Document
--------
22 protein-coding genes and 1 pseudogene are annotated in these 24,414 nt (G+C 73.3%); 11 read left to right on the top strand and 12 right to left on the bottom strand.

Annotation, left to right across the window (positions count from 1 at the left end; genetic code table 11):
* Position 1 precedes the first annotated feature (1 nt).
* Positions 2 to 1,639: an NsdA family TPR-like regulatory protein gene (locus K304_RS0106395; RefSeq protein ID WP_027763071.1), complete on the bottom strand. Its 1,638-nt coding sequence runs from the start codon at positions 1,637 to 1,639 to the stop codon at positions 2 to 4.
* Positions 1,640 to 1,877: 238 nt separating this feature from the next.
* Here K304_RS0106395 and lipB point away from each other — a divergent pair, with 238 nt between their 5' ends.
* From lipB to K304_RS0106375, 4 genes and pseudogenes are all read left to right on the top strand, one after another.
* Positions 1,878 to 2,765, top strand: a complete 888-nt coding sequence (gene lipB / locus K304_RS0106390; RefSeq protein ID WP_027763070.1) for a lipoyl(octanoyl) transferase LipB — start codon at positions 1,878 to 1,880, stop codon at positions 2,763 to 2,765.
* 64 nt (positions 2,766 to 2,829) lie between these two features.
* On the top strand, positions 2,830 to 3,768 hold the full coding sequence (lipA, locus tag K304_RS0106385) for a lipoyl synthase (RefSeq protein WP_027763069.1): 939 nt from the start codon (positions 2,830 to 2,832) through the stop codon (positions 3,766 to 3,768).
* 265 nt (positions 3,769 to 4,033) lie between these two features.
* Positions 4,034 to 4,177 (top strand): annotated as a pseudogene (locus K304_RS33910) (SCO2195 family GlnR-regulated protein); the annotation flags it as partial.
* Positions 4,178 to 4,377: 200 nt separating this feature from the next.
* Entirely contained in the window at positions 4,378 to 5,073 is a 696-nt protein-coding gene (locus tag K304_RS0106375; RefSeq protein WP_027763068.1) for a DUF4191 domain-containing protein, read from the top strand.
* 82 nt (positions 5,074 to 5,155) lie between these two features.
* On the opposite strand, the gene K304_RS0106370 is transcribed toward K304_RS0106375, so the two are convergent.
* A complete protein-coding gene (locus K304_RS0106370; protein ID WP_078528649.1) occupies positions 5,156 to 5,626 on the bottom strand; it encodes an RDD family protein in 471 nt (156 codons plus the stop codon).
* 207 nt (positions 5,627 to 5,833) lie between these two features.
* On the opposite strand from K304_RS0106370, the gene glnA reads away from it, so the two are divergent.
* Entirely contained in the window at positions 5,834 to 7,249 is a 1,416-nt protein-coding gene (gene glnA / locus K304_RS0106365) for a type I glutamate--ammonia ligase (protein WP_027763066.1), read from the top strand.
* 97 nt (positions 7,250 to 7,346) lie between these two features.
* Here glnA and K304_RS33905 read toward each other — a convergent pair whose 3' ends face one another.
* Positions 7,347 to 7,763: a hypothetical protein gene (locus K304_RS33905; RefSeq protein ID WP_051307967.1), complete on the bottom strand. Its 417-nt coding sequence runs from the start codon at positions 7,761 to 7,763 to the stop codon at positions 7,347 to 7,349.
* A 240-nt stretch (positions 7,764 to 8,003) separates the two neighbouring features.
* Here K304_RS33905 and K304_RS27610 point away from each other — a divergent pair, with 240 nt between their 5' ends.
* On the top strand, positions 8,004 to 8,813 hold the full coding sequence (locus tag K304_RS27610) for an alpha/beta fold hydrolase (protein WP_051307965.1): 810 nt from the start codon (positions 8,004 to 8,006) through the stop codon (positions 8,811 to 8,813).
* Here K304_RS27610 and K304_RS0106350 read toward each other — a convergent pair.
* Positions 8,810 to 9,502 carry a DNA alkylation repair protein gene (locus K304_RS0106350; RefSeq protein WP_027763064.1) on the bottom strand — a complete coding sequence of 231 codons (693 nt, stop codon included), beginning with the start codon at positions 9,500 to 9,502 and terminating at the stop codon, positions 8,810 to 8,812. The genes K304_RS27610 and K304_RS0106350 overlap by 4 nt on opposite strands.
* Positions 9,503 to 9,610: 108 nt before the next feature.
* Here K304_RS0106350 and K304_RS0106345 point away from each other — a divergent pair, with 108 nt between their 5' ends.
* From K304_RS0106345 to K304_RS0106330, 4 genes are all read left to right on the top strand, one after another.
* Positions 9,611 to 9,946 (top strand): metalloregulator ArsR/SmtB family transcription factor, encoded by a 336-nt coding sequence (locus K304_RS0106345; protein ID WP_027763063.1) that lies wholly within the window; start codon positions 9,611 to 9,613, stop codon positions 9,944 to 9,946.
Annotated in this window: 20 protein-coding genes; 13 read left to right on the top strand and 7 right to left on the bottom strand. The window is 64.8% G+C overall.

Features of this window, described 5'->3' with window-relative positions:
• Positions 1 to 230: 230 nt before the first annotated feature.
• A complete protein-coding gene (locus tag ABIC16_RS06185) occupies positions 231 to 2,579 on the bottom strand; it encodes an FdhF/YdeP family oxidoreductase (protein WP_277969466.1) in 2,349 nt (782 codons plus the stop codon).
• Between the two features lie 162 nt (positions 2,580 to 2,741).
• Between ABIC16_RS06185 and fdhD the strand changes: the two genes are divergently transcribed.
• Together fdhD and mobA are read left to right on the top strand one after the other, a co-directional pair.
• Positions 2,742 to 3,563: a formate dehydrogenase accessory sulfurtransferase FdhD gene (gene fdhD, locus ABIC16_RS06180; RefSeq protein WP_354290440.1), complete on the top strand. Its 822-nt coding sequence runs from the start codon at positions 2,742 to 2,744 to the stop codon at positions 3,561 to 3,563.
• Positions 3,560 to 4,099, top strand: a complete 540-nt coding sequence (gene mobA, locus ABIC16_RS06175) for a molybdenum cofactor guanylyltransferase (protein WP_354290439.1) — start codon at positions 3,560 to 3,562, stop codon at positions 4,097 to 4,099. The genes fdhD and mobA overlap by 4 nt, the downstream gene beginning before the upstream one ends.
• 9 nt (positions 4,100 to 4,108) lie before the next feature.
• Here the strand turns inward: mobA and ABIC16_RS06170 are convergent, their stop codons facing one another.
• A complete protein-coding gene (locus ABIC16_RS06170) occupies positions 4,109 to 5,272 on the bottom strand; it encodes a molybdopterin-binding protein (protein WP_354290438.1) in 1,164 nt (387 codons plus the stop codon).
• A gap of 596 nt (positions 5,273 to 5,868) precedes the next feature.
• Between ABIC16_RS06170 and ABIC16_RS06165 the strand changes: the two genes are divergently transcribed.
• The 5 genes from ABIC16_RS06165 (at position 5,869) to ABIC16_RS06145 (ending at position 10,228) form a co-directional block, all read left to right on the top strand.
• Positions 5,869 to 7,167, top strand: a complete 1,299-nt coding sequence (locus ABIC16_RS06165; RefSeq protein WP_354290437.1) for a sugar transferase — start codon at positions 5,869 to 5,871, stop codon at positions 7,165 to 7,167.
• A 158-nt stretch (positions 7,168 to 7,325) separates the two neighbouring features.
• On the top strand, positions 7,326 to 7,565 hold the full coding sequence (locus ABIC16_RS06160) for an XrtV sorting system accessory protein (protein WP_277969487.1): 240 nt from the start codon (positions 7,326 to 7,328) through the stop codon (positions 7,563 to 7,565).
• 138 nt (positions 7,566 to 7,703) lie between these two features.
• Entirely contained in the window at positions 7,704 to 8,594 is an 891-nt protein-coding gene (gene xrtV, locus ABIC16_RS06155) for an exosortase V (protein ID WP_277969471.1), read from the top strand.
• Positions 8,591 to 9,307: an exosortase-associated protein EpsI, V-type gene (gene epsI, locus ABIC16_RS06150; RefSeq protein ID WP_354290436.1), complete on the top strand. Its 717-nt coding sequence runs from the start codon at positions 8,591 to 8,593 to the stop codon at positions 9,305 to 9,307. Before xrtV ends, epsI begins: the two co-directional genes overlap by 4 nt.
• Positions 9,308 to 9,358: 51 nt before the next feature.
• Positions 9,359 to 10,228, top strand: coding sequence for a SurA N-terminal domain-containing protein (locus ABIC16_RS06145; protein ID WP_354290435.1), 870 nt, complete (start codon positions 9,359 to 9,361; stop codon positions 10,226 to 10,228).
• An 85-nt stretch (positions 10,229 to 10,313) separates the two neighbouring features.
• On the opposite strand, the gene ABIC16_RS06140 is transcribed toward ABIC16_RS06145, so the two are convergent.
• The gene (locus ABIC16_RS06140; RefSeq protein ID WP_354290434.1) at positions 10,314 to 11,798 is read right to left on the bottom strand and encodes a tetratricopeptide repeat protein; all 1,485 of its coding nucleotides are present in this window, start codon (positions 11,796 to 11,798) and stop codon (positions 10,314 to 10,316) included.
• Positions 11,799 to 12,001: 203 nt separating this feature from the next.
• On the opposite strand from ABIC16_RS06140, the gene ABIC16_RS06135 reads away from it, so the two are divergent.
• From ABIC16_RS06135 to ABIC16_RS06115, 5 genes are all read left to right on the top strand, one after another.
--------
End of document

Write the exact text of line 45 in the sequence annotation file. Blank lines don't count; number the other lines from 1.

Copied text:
• A gap of 596 nt (positions 5,273 to 5,868) precedes the next feature.